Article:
Hygroscopy: It is relating to a compound that easily absorbs moisture from the atmosphere. When water vapor is absorbed the water molecules are taken into the molecules of the substance, often resulting in physical changes, such as increased volume. Color, boiling point, temperature, and viscosity may also change. When water vapor is adsorbed, the water molecules remain on the surface of the material. The word hygroscopy (/haɪˈɡrɒskəpi/) uses combining forms of hygro- and -scopy. Unlike any other -scopy word, it no longer refers to a viewing or imaging mode. It did begin that way, with the word hygroscope referring in the 1790s to measuring devices for humidity level.
Hygroscopic substances include cellulose fibers (such as cotton and paper), sugar, caramel, honey, glycerol, ethanol, wood, methanol, sulfuric acid, many fertilizer chemicals, many salts (including sodium chloride), and a wide variety of other substances. Typically, this occurs at or near ordinary room temperature. Most hygroscopic materials are salts, but many other materials display the property. The similar-sounding but unrelated word hydroscopic is sometimes used in error for hygroscopic. A hydroscope is an optical device used for making observations deep under water.
Examples include honey, glycerin, ethanol, methanol, concentrated sulfuric acid, and concentrated sodium hydroxide (lye).
Calcium chloride is so hygroscopic that it eventually dissolves in the water it absorbs: this property is called deliquescence. Materials and compounds exhibit different hygroscopic properties and this difference can lead to detrimental effects, such as stress concentration in composite materials.
Hygroscopy and Deliquescent
Hygroscopic and deliquescent materials are both able to absorb moisture from the air. However, hygroscopy and deliquescence don’t mean precisely the same thing. Hygroscopic materials absorb moisture, but deliquescent materials absorb moisture to the extent the substance dissolves in water. Deliquescence may be considered an extreme form of hygroscopy.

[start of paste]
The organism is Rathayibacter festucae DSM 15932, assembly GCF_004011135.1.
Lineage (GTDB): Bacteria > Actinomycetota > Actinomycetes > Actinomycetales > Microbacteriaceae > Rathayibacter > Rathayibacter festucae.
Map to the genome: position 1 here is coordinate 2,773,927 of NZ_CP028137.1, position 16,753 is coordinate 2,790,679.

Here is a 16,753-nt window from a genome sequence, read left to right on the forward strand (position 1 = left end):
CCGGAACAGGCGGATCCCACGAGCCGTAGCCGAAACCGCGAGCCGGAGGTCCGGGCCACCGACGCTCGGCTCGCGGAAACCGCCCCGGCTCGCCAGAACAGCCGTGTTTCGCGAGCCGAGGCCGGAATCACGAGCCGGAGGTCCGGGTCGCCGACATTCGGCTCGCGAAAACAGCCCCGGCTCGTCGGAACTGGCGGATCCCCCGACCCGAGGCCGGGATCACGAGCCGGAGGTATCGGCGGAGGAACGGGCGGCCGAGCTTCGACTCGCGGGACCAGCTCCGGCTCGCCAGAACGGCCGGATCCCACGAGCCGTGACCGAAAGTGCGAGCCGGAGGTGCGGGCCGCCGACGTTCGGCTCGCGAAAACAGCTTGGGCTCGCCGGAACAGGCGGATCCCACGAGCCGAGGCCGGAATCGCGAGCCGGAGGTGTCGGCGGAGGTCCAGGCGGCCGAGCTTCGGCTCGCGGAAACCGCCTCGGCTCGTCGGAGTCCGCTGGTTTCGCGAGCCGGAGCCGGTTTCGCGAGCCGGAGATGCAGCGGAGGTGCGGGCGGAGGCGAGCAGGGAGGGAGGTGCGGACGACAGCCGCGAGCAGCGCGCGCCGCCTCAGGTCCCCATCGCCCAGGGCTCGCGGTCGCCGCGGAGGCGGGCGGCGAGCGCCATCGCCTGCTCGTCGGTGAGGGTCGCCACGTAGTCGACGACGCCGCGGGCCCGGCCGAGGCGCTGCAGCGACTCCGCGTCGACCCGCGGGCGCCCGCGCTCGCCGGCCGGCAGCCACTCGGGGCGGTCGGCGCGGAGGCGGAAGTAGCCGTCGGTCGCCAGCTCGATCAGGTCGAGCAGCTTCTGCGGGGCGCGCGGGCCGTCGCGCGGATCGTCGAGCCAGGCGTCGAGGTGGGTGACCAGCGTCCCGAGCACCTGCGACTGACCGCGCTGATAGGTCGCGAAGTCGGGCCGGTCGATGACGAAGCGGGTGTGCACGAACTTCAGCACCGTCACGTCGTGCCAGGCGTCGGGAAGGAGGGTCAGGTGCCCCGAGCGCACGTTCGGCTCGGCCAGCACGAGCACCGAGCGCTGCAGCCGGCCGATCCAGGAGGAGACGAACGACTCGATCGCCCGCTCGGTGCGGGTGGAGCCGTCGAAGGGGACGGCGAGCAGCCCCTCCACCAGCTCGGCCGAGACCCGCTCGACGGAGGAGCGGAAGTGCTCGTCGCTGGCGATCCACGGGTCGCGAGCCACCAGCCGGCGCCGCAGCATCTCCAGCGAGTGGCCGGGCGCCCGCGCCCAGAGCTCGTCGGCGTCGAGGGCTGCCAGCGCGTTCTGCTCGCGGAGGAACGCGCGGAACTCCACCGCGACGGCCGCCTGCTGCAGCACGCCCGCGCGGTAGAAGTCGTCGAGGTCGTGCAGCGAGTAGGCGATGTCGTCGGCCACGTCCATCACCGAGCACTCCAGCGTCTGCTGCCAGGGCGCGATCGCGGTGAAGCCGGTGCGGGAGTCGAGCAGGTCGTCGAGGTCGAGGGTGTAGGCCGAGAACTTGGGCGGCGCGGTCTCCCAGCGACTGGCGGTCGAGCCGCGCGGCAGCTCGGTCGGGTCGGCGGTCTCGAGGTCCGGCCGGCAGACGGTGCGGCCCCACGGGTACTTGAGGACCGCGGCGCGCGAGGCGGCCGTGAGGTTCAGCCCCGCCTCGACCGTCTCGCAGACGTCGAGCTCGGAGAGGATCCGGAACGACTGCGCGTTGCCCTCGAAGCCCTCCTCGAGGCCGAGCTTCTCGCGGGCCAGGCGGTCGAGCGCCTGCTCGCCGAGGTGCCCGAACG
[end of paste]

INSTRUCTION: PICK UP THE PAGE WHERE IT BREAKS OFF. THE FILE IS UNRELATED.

A hygroscopic material will become damp and may stick to itself or become cakey, while a deliquescent material will liquefy.
Hygroscopic chemicals require special care. Typically, they are stored in air-tight, sealed containers. They may also be maintained under kerosene, oil, or within a dry atmosphere.
Many engineering polymers are hygroscopic, including nylon, ABS, polycarbonate, cellulose, and poly (methyl methacrylate). Other polymers, such as polyethylene and polystyrene, do not normally absorb much moisture, but are able to carry significant moisture on their surface when exposed to liquid water. Type-6 nylon can absorb up to 9.5% of its weight in moisture.
Uses and Examples of Hygroscopy
Hygroscopic substances may be used to keep products dry or to remove water from an area. They are commonly used in desiccators. Hygroscopic materials may be added to products because of their ability to attract and hold moisture. Here, the substances are referred to as humectants. Examples of humectants used in food, cosmetics, and drugs, include salt, honey, ethanol, and sugar.
Zinc chloride, sodium chloride and sodium hydroxide crystals are hygroscopic. Silica gel, honey, nylon, and ethanol are also hygroscopic. Sulfuric acid is hygroscopic not only when concentrated, but also down to a concentration of 10% v/v or even lower.
Germinating seeds are also hygroscopic. The seed of Hesperostipa comata twists and untwists, depending on its hydration level, drilling the seed into soil.